Ashley Madison customers have received almost no direct assistance or support from the company following a devastating hack that leaked more than 30 million users’ highly-compromising personal information online, according to security expert Troy Hunt.
In the week since the data was released, which includes financial information, email addresses, physical descriptions, and detailed sexual preferences, Hunt has been inundated with requests for information and help from Ashley Madison users. This is because he operates HaveIBeenPwned.com, a website that allows someone to see if their account was compromised in the Ashley Madison hack (as well as cross-referencing with more than 50 other previous major hacks).
In a blog post detailing the sorts of emails he has been receiving from users, he says that “there has been almost no direct communication with members that I’m aware of.” According to one anonymous customer he quotes, the company isn’t “answering phones or responding to emails.”
Business Insider has reached out to Ashley Madison for comment and will update this report when it responds.
Right now, it’s questionable how much Ashley Madison’s parent company Avid Life Media (ALM) could actually do for its customers. Their data is widely available online, and it would be all but impossible to scrub it from the internet entirely. (ALM is sending out DMCA copyright takedown notices in an attempt to have it removed, but these have been largely ineffectual, and criticised as a potential abuse of copyright law.) Meanwhile, the company is fighting for its life: If the reputational damage of the hack doesn’t kill it, a class action lawsuit filed in Canada demanding hundreds of millions of dollars might.
Nonetheless — Ashley Madison customers will be terrified right now. Dozens of websites are springing up promising to help users (Hunt’s HaveIBeenPwned.com is relatively unique in that it only confirms if a user is affected by email, preventing people from checking the email addresses of other people they know), risking jobs, marriages, and reputations. As such, a lack of communication is only going to make things worse. “This is one of the things that struck me most about the entire incident,” Hunt writes — “the very poor communication from Avid Life.”
If it’s hard to feel sorry for members of a site that advertises itself as explicitly for cheating, then bear in mind that they might have signed up when they were single, or were curious and had no intention with following through, or have an “unconventional” relationship and signed up with their partners’ blessing. When you add to that the fact that Ashley Madison does not verify email addresses, meaning anyone can sign up with a fake email address (or someone else’s), it means that the fact someone’s details were in the dump doesn’t necessarily guarantee they have actually had an affair.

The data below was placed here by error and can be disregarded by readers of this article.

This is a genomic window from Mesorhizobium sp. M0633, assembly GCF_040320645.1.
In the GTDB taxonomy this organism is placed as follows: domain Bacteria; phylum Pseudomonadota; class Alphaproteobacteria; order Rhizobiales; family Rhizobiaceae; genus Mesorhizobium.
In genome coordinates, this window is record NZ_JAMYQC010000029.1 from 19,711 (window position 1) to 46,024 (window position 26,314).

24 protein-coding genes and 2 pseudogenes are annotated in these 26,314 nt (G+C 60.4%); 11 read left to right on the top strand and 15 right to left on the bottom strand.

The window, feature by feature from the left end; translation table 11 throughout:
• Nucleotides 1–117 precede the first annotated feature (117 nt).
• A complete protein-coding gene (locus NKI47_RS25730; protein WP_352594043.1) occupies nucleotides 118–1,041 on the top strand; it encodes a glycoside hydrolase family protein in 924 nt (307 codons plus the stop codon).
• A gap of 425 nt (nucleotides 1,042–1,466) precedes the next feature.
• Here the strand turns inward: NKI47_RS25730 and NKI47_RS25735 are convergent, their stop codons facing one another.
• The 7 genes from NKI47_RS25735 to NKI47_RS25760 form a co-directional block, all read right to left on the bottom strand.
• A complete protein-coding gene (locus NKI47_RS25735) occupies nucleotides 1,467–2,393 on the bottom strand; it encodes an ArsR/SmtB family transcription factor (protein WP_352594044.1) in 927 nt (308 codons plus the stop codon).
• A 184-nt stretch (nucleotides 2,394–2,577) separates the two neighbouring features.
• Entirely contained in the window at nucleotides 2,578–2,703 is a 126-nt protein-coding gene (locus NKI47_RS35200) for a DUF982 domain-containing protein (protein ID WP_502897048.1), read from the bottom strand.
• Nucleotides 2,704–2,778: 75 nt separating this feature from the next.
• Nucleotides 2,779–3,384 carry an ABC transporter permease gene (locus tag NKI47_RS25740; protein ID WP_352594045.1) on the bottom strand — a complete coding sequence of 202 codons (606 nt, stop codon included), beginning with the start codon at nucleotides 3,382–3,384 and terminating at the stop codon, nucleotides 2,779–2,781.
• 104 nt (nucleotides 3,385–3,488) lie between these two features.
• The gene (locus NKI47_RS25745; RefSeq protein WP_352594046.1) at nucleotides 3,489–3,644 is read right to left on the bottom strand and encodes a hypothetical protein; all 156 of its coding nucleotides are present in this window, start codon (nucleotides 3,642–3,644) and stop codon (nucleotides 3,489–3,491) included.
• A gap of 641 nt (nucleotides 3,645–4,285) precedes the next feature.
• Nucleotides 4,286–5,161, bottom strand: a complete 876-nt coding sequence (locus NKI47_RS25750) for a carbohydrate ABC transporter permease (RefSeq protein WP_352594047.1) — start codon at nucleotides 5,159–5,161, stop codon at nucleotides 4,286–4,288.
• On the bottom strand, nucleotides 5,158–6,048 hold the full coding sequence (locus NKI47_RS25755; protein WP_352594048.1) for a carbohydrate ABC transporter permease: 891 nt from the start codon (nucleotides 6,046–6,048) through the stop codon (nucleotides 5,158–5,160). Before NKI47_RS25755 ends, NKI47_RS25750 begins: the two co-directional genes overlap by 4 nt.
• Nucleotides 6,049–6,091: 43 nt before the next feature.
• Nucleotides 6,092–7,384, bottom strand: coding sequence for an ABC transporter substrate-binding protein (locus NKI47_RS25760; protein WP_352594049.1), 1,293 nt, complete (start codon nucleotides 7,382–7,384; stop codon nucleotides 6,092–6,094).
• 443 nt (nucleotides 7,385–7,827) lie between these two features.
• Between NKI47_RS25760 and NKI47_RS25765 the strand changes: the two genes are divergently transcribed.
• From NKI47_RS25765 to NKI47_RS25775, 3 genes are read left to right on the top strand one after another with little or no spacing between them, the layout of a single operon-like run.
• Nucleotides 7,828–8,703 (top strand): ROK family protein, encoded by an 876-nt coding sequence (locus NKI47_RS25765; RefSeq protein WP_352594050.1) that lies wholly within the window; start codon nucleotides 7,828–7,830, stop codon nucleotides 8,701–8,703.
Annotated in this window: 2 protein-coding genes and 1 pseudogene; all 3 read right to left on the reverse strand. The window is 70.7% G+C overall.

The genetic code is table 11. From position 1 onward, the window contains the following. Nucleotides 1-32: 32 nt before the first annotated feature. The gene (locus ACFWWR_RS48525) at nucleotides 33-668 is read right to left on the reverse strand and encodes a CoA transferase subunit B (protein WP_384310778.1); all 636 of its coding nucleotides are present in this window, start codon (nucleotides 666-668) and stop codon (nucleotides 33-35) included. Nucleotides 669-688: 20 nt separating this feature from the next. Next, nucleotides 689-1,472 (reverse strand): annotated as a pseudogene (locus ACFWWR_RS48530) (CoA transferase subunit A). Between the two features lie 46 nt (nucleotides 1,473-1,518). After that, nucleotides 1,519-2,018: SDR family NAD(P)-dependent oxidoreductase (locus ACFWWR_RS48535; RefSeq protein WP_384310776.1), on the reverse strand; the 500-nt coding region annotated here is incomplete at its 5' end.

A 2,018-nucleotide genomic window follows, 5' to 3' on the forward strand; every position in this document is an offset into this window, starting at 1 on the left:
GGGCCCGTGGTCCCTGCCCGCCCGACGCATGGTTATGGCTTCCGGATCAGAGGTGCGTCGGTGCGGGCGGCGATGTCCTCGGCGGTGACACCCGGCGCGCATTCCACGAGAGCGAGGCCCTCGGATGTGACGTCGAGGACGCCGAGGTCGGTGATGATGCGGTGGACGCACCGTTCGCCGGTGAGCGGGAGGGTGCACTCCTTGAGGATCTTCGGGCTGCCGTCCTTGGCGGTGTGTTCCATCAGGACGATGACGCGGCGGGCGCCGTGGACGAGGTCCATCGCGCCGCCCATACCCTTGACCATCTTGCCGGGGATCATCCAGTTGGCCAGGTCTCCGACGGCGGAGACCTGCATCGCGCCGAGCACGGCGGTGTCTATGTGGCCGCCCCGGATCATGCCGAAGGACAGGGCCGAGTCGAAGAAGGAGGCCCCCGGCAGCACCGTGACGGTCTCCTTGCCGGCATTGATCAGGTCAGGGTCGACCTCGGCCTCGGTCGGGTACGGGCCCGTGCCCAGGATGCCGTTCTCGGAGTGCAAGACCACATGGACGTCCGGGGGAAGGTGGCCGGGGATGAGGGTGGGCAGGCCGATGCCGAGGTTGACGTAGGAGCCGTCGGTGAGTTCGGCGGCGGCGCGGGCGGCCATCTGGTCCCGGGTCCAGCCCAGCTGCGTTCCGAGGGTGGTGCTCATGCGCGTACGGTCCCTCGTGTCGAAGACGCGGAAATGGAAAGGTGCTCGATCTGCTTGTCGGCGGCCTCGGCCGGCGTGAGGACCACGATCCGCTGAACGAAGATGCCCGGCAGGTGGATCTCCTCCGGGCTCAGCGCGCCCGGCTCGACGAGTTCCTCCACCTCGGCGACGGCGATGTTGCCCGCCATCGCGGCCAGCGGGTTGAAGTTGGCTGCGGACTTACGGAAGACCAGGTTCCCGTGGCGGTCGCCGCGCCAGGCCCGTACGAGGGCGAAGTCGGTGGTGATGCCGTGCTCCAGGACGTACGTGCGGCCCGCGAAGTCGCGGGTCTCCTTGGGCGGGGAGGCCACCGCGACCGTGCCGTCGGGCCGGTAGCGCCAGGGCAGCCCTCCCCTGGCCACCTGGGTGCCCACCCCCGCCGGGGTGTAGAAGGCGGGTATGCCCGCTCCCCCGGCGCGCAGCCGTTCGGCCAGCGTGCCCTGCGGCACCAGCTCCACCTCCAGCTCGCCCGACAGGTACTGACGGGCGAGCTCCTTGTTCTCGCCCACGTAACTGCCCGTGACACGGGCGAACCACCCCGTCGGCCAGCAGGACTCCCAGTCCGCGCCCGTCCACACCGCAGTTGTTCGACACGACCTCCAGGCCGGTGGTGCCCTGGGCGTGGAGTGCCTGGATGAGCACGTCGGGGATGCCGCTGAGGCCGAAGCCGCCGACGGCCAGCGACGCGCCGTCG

The leak is also a goldmine for blackmailers and criminals. Ashley Madison members have already started receiving emails attempting to extort them for bitcoin, and given how relatively easy it is to find the data online, these attempts are likely to continue for years.
There are also 15,000 US military and governmental email addresses in the hack. Even assuming that a large proportion of these are fake, it still means that there are thousands of members with sensitive jobs who have been badly compromised by the leak. Foreign intelligence agencies are probably already “digging” through the data and considering how it can be used to leverage the people named within it, one cybersecurity executive told The Hill.
But despite all this, there is not a single mention of the devastating hack on Ashley Madison’s homepage, and visitors are greeted with the promise of “100% discreet service.”
In a statement released on August 18, ALM said that upon first learning of the hack last month, it “immediately launched a full investigation utilising independent forensic experts and other security professionals to assist with determining the origin, nature, and scope of this attack. Our investigation is still ongoing and we are simultaneously cooperating fully with law enforcement investigations, including by the Royal Canadian Mounted Police, the Ontario Provincial Police, the Toronto Police Services and the U.S. Federal Bureau of Investigation.”
It adds: “We will continue to put forth substantial efforts into removing any information unlawfully released to the public, as well as continuing to operate our business.”
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